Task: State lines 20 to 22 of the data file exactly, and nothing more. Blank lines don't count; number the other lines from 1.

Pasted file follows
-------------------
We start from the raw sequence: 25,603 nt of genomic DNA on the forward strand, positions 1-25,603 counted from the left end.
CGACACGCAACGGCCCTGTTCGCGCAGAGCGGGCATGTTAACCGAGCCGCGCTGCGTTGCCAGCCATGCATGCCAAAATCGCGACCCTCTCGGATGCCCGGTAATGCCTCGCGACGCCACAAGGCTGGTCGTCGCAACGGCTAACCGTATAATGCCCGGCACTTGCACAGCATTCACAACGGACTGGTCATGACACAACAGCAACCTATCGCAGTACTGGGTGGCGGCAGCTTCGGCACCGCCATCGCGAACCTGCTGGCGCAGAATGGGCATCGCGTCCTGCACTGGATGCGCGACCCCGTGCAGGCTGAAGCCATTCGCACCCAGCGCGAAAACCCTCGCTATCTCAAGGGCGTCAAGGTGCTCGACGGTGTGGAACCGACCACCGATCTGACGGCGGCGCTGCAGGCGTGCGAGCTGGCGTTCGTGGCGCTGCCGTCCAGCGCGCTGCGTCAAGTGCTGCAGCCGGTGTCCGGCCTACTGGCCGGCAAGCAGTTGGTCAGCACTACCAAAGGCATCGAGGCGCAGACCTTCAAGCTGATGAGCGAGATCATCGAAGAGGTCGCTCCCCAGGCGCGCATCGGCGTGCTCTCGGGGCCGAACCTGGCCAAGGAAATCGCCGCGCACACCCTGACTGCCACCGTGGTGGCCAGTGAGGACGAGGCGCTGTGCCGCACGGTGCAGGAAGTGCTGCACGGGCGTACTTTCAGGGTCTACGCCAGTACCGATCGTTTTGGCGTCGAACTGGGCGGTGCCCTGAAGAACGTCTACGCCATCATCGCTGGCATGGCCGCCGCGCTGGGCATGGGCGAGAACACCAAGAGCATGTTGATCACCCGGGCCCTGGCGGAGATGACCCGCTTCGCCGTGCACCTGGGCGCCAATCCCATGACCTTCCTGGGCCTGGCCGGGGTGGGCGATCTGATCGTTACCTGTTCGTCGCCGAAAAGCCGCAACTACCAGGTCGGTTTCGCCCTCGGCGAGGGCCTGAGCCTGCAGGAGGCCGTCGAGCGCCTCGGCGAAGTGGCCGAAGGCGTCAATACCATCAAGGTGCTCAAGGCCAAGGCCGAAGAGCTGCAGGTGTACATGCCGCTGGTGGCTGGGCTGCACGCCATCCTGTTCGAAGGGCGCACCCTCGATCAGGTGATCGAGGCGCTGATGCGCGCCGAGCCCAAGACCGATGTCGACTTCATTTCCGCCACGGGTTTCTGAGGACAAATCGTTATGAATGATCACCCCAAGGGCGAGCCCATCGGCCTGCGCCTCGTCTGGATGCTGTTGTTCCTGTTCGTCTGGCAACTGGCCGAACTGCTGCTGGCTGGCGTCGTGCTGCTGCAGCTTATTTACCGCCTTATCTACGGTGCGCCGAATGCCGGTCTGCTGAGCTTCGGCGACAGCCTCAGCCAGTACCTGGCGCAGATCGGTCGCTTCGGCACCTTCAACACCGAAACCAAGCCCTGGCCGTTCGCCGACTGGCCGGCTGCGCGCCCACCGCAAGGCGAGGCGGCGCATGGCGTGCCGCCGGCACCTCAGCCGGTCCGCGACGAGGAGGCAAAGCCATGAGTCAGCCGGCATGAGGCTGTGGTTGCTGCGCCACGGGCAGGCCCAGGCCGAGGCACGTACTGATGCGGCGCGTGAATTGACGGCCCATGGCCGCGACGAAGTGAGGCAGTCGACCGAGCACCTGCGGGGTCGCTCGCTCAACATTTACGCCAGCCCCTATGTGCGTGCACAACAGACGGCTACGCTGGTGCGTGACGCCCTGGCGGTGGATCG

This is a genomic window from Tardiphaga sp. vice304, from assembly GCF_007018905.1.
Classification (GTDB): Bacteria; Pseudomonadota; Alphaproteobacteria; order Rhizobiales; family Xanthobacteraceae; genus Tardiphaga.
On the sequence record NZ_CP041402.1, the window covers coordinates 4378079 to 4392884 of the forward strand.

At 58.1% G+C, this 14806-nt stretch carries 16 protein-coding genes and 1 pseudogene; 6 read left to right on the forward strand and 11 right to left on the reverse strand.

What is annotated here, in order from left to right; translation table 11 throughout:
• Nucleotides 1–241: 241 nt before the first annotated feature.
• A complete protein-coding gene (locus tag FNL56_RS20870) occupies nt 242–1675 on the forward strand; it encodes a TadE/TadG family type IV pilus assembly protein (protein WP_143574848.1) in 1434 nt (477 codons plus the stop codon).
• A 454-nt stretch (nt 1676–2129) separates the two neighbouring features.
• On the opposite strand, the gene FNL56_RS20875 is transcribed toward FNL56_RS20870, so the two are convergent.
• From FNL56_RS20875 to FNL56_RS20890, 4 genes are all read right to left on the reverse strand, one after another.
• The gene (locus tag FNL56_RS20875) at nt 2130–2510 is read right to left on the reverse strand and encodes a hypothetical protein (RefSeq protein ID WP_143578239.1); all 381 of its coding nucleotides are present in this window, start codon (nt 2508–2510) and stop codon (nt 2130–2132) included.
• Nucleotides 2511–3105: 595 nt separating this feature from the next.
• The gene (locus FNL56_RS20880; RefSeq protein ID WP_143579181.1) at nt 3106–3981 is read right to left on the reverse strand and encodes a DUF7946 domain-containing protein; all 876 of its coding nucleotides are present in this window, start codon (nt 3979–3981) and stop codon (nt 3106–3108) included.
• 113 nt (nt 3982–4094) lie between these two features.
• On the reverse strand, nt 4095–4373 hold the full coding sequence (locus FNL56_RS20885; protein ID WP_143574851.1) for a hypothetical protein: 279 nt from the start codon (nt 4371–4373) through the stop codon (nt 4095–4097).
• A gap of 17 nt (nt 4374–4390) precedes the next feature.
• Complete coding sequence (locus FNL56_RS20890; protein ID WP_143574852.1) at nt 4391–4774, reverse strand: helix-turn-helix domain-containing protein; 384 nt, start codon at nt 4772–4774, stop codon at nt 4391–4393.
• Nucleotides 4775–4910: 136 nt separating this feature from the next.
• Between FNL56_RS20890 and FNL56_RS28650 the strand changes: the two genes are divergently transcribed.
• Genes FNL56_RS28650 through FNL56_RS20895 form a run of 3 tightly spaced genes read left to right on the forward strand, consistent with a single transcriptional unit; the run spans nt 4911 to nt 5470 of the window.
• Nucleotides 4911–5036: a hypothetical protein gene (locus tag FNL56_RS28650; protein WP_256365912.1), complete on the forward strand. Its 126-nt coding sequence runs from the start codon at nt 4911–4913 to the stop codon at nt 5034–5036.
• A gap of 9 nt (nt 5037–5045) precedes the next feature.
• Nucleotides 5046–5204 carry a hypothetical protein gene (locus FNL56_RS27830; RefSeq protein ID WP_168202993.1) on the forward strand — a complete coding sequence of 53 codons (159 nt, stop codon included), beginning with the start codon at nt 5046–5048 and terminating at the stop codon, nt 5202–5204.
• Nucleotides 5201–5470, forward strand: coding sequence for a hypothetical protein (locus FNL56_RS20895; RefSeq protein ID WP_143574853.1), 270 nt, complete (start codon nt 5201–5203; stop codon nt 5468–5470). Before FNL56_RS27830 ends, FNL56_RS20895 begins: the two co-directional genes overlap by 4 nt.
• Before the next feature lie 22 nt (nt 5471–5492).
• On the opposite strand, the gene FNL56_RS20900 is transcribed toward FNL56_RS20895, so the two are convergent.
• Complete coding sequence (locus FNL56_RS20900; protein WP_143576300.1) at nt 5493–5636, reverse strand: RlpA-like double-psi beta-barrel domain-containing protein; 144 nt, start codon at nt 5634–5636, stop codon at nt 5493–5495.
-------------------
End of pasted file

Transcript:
• Nucleotides 4775–4910: 136 nt separating this feature from the next.
• Between FNL56_RS20890 and FNL56_RS28650 the strand changes: the two genes are divergently transcribed.
• Genes FNL56_RS28650 through FNL56_RS20895 form a run of 3 tightly spaced genes read left to right on the forward strand, consistent with a single transcriptional unit; the run spans nt 4911 to nt 5470 of the window.